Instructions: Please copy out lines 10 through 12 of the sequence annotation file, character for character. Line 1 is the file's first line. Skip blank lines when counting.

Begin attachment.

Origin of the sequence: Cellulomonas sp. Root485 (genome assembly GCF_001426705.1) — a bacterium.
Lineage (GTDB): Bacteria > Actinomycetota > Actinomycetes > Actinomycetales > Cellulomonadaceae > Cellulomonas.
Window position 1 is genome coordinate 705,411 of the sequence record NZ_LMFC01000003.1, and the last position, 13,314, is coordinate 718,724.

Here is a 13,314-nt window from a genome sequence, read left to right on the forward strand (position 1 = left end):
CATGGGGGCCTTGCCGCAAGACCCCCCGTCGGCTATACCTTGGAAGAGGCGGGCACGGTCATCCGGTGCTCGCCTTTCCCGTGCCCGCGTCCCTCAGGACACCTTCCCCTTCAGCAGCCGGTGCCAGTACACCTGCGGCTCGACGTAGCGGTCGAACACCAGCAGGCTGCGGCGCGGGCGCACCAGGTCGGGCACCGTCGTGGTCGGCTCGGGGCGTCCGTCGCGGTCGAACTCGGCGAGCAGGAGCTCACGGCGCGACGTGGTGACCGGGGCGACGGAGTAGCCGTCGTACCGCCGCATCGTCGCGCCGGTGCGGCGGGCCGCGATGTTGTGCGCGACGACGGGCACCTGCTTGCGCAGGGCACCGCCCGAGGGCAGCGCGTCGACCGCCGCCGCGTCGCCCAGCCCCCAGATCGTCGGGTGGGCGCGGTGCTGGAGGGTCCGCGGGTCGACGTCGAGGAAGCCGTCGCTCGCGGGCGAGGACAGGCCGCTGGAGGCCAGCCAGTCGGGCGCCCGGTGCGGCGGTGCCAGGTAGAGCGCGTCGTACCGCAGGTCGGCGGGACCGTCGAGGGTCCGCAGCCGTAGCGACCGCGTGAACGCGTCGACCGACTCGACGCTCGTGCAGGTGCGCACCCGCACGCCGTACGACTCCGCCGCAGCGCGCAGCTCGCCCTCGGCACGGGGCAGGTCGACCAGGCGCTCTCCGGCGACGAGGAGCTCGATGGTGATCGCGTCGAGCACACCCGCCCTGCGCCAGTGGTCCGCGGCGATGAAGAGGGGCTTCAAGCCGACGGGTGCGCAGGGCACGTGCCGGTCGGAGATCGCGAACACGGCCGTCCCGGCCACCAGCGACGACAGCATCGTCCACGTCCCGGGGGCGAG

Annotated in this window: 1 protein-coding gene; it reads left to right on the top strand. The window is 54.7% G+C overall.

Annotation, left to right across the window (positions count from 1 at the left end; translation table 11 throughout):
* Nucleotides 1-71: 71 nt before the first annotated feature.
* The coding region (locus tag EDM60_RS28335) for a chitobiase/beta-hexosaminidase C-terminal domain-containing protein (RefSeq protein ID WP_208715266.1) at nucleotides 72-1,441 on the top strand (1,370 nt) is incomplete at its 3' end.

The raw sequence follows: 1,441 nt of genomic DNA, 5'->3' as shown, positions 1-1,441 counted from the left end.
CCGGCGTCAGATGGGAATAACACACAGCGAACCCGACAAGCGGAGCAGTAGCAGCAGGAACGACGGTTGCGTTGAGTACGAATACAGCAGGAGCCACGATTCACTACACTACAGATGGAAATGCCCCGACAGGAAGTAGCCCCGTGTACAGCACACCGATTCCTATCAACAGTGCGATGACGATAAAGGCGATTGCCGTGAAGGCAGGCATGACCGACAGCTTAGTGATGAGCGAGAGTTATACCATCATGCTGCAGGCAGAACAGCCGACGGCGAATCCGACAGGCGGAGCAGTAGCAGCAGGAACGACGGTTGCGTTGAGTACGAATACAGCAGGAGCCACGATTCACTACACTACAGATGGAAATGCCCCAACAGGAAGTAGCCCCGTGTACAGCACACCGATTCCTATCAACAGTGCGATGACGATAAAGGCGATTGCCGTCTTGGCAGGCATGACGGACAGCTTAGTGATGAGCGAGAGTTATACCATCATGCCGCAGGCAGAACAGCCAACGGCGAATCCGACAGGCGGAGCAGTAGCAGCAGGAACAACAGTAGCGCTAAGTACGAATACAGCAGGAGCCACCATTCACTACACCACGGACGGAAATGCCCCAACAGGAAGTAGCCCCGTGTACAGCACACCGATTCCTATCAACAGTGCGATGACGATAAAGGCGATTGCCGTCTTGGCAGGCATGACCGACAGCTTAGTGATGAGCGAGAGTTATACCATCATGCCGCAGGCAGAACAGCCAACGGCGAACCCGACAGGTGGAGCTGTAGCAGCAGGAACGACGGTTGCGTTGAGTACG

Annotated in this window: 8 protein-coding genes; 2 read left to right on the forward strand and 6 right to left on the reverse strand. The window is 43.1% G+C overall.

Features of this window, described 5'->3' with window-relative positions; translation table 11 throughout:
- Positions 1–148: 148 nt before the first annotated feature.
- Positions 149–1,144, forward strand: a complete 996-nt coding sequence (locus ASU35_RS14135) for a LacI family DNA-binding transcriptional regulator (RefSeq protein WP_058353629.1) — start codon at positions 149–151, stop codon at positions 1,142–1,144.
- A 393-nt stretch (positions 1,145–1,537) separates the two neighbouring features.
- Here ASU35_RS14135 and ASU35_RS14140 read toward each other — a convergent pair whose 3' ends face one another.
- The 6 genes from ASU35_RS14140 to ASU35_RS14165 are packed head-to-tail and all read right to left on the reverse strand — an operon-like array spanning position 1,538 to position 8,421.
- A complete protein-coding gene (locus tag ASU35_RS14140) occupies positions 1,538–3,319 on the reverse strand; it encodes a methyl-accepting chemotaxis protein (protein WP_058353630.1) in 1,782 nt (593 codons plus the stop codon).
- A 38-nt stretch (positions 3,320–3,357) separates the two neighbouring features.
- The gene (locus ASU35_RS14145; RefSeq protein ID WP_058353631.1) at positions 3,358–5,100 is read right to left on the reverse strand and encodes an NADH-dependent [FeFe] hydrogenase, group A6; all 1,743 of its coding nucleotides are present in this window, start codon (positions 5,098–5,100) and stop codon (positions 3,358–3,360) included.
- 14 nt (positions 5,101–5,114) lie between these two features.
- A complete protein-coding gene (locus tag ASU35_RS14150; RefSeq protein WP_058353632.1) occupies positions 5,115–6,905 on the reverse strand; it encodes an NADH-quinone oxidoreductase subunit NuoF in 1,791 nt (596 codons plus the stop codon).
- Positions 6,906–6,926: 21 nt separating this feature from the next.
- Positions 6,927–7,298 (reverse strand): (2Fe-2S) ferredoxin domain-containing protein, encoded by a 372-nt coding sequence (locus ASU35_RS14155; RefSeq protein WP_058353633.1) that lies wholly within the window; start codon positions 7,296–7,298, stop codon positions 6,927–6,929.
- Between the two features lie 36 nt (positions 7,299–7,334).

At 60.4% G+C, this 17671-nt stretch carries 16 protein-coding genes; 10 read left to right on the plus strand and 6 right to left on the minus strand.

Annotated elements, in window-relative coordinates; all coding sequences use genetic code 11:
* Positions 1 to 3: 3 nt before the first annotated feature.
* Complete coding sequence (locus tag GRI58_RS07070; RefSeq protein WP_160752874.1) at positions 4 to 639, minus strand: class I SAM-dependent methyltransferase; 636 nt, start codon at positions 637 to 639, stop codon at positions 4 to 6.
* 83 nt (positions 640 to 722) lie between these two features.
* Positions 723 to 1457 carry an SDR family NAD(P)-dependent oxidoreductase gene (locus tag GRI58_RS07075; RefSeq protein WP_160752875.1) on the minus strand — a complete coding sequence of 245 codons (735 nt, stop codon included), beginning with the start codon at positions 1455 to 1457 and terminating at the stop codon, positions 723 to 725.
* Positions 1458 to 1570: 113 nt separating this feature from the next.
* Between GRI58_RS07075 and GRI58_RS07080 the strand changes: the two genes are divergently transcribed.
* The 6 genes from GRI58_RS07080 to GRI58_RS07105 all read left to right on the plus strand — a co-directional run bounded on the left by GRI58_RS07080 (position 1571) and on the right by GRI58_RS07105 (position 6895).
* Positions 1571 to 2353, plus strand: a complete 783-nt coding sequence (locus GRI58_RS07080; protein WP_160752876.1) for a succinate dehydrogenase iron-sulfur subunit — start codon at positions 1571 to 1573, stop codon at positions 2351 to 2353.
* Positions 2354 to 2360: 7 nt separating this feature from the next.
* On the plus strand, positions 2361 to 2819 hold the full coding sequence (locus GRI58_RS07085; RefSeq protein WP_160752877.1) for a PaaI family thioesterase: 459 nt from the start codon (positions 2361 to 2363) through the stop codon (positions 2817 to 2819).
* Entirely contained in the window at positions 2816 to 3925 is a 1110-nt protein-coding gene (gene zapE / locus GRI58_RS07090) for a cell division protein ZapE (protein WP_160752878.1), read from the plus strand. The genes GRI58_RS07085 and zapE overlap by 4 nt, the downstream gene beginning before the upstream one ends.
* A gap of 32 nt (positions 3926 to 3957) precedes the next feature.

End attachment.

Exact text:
The raw sequence follows: 1,441 nt of genomic DNA, 5'->3' as shown, positions 1-1,441 counted from the left end.
CCGGCGTCAGATGGGAATAACACACAGCGAACCCGACAAGCGGAGCAGTAGCAGCAGGAACGACGGTTGCGTTGAGTACGAATACAGCAGGAGCCACGATTCACTACACTACAGATGGAAATGCCCCGACAGGAAGTAGCCCCGTGTACAGCACACCGATTCCTATCAACAGTGCGATGACGATAAAGGCGATTGCCGTGAAGGCAGGCATGACCGACAGCTTAGTGATGAGCGAGAGTTATACCATCATGCTGCAGGCAGAACAGCCGACGGCGAATCCGACAGGCGGAGCAGTAGCAGCAGGAACGACGGTTGCGTTGAGTACGAATACAGCAGGAGCCACGATTCACTACACTACAGATGGAAATGCCCCAACAGGAAGTAGCCCCGTGTACAGCACACCGATTCCTATCAACAGTGCGATGACGATAAAGGCGATTGCCGTCTTGGCAGGCATGACGGACAGCTTAGTGATGAGCGAGAGTTATACCATCATGCCGCAGGCAGAACAGCCAACGGCGAATCCGACAGGCGGAGCAGTAGCAGCAGGAACAACAGTAGCGCTAAGTACGAATACAGCAGGAGCCACCATTCACTACACCACGGACGGAAATGCCCCAACAGGAAGTAGCCCCGTGTACAGCACACCGATTCCTATCAACAGTGCGATGACGATAAAGGCGATTGCCGTCTTGGCAGGCATGACCGACAGCTTAGTGATGAGCGAGAGTTATACCATCATGCCGCAGGCAGAACAGCCAACGGCGAACCCGACAGGTGGAGCTGTAGCAGCAGGAACGACGGTTGCGTTGAGTACG

Annotated in this window: 8 protein-coding genes; 2 read left to right on the forward strand and 6 right to left on the reverse strand. The window is 43.1% G+C overall.